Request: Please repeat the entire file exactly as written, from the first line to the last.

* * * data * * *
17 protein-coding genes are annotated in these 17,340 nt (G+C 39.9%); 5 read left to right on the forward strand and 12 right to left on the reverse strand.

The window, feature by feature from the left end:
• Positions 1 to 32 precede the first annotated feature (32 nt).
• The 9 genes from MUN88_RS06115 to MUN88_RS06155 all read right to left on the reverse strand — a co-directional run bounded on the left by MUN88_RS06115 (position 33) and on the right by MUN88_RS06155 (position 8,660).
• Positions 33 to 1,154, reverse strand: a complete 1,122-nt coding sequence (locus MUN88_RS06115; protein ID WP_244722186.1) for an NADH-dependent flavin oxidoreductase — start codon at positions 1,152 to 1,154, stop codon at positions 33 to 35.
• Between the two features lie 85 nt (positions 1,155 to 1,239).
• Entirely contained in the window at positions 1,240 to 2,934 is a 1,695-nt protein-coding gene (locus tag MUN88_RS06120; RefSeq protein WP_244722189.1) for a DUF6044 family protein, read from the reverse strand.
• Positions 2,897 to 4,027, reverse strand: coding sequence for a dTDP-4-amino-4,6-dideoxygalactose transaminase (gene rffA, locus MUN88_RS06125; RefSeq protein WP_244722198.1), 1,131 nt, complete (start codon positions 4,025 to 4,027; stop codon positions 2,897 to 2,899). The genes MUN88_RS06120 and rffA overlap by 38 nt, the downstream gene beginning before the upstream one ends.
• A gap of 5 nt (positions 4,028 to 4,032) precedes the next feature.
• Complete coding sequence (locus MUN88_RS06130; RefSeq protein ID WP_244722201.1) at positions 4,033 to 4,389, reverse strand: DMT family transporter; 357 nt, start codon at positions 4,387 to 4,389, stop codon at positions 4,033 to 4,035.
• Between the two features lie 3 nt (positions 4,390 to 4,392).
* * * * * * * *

17 protein-coding genes are annotated in these 17,340 nt (G+C 39.9%); 5 read left to right on the forward strand and 12 right to left on the reverse strand.

The window, feature by feature from the left end:
• Positions 1 to 32 precede the first annotated feature (32 nt).
• The 9 genes from MUN88_RS06115 to MUN88_RS06155 all read right to left on the reverse strand — a co-directional run bounded on the left by MUN88_RS06115 (position 33) and on the right by MUN88_RS06155 (position 8,660).
• Positions 33 to 1,154, reverse strand: a complete 1,122-nt coding sequence (locus MUN88_RS06115; protein ID WP_244722186.1) for an NADH-dependent flavin oxidoreductase — start codon at positions 1,152 to 1,154, stop codon at positions 33 to 35.
• Between the two features lie 85 nt (positions 1,155 to 1,239).
• Entirely contained in the window at positions 1,240 to 2,934 is a 1,695-nt protein-coding gene (locus tag MUN88_RS06120; RefSeq protein WP_244722189.1) for a DUF6044 family protein, read from the reverse strand.
• Positions 2,897 to 4,027, reverse strand: coding sequence for a dTDP-4-amino-4,6-dideoxygalactose transaminase (gene rffA, locus MUN88_RS06125; RefSeq protein WP_244722198.1), 1,131 nt, complete (start codon positions 4,025 to 4,027; stop codon positions 2,897 to 2,899). The genes MUN88_RS06120 and rffA overlap by 38 nt, the downstream gene beginning before the upstream one ends.
• A gap of 5 nt (positions 4,028 to 4,032) precedes the next feature.
• Complete coding sequence (locus MUN88_RS06130; RefSeq protein ID WP_244722201.1) at positions 4,033 to 4,389, reverse strand: DMT family transporter; 357 nt, start codon at positions 4,387 to 4,389, stop codon at positions 4,033 to 4,035.
• Between the two features lie 3 nt (positions 4,390 to 4,392).